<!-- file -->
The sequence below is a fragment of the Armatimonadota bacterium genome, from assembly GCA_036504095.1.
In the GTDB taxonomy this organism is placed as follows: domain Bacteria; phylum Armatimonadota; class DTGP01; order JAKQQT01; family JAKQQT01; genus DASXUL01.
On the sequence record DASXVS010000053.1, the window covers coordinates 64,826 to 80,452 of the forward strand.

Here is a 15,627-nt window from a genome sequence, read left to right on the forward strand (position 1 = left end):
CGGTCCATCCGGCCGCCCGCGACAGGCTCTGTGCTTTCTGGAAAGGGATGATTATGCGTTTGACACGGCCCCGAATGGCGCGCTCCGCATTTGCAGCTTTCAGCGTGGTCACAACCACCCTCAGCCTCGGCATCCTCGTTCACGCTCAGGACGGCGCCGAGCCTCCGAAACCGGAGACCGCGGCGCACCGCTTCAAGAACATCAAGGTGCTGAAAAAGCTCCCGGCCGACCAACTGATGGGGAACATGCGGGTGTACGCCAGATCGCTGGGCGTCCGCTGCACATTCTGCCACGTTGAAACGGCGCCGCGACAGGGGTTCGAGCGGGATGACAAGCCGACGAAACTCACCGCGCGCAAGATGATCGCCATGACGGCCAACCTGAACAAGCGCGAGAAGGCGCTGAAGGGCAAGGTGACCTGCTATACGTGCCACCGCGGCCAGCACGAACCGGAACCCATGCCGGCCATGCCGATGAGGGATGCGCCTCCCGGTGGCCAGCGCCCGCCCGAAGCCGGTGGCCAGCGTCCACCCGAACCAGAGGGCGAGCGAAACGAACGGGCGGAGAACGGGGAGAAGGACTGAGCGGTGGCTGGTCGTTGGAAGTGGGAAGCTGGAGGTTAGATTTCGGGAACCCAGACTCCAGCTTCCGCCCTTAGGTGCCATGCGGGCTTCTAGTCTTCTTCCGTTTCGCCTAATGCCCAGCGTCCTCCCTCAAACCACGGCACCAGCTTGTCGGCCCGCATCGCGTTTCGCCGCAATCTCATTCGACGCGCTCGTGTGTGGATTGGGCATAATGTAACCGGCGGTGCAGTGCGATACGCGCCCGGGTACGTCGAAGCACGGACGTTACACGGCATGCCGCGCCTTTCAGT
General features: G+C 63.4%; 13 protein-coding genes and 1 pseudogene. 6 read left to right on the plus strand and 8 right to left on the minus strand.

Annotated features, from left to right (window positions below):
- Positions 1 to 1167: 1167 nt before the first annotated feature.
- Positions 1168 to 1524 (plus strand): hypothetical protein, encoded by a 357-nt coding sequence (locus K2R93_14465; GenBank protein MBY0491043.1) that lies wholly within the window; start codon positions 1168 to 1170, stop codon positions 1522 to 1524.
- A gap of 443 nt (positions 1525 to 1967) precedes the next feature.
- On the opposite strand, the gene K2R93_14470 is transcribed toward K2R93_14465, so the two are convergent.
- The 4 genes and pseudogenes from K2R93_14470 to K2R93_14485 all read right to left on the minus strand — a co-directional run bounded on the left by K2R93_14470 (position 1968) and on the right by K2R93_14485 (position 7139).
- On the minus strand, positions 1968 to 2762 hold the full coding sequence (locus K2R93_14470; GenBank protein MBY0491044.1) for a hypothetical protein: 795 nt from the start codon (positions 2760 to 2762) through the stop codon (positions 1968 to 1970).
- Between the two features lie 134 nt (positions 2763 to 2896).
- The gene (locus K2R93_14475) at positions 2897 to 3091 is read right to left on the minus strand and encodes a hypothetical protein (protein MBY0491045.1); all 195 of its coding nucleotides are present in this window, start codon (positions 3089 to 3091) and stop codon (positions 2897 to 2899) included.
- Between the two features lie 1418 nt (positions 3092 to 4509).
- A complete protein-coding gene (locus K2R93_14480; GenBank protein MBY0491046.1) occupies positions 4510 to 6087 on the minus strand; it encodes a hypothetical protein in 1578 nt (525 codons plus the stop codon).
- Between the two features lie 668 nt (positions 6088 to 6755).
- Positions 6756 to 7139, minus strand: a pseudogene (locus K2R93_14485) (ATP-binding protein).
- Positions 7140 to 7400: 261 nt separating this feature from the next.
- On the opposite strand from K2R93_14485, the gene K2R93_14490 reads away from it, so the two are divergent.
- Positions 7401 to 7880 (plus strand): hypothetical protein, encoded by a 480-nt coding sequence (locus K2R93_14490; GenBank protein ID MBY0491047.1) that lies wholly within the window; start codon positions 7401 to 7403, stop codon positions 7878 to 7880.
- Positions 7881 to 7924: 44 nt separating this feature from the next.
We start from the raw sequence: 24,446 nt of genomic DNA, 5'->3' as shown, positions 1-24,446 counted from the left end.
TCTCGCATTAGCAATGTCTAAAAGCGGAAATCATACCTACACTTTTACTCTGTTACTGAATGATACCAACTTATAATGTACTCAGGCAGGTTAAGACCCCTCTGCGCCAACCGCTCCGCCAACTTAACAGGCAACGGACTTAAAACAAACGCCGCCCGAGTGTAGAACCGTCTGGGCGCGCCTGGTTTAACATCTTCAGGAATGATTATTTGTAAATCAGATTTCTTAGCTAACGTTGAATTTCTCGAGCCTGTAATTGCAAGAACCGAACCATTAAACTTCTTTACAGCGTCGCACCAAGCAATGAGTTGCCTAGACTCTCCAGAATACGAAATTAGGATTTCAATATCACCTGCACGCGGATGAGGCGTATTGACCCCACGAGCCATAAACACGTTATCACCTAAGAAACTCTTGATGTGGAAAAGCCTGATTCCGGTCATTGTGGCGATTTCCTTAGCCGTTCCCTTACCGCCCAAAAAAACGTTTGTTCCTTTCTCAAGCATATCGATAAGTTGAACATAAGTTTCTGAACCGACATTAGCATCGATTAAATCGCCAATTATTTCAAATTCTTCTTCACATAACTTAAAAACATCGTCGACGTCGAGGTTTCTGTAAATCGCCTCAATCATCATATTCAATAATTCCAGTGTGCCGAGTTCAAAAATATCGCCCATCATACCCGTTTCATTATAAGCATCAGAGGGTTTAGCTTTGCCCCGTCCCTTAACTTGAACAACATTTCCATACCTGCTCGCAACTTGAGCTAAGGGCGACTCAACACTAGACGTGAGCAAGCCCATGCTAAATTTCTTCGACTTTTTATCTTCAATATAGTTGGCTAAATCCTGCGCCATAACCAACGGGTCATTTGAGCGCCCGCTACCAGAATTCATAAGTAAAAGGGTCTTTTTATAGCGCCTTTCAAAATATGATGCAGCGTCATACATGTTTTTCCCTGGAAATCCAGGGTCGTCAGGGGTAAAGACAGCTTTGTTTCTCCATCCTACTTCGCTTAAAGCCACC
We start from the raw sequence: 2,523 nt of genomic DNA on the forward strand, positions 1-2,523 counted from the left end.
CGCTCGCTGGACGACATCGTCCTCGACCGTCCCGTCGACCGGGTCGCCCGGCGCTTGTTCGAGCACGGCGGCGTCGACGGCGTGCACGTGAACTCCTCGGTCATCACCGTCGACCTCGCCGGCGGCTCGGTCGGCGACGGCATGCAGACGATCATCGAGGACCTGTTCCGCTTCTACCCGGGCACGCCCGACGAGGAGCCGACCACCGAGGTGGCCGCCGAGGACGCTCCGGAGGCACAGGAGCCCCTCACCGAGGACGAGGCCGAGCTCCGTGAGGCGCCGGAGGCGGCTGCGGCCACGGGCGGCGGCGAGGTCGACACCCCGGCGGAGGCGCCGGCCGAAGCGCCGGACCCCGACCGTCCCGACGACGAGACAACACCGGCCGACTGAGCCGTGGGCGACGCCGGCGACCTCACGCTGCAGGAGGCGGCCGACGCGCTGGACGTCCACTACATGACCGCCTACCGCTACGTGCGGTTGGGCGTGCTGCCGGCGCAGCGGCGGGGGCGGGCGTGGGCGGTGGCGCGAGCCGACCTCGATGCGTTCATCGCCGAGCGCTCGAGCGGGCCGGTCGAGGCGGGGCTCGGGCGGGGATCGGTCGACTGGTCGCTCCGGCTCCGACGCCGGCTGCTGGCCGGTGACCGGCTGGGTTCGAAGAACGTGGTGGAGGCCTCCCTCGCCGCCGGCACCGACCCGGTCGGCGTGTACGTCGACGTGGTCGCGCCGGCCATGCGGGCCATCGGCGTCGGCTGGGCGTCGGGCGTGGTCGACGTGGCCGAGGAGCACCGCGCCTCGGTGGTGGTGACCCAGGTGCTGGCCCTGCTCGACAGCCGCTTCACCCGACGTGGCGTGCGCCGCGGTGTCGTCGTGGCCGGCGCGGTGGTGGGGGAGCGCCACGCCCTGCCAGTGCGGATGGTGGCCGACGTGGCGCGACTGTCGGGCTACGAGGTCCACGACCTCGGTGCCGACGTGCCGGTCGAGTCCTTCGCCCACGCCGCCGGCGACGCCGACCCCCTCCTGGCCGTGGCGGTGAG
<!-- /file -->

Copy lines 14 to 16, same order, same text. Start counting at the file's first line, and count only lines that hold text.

- Between the two features lie 134 nt (positions 2763 to 2896).
- The gene (locus K2R93_14475) at positions 2897 to 3091 is read right to left on the minus strand and encodes a hypothetical protein (protein MBY0491045.1); all 195 of its coding nucleotides are present in this window, start codon (positions 3089 to 3091) and stop codon (positions 2897 to 2899) included.
- Between the two features lie 1418 nt (positions 3092 to 4509).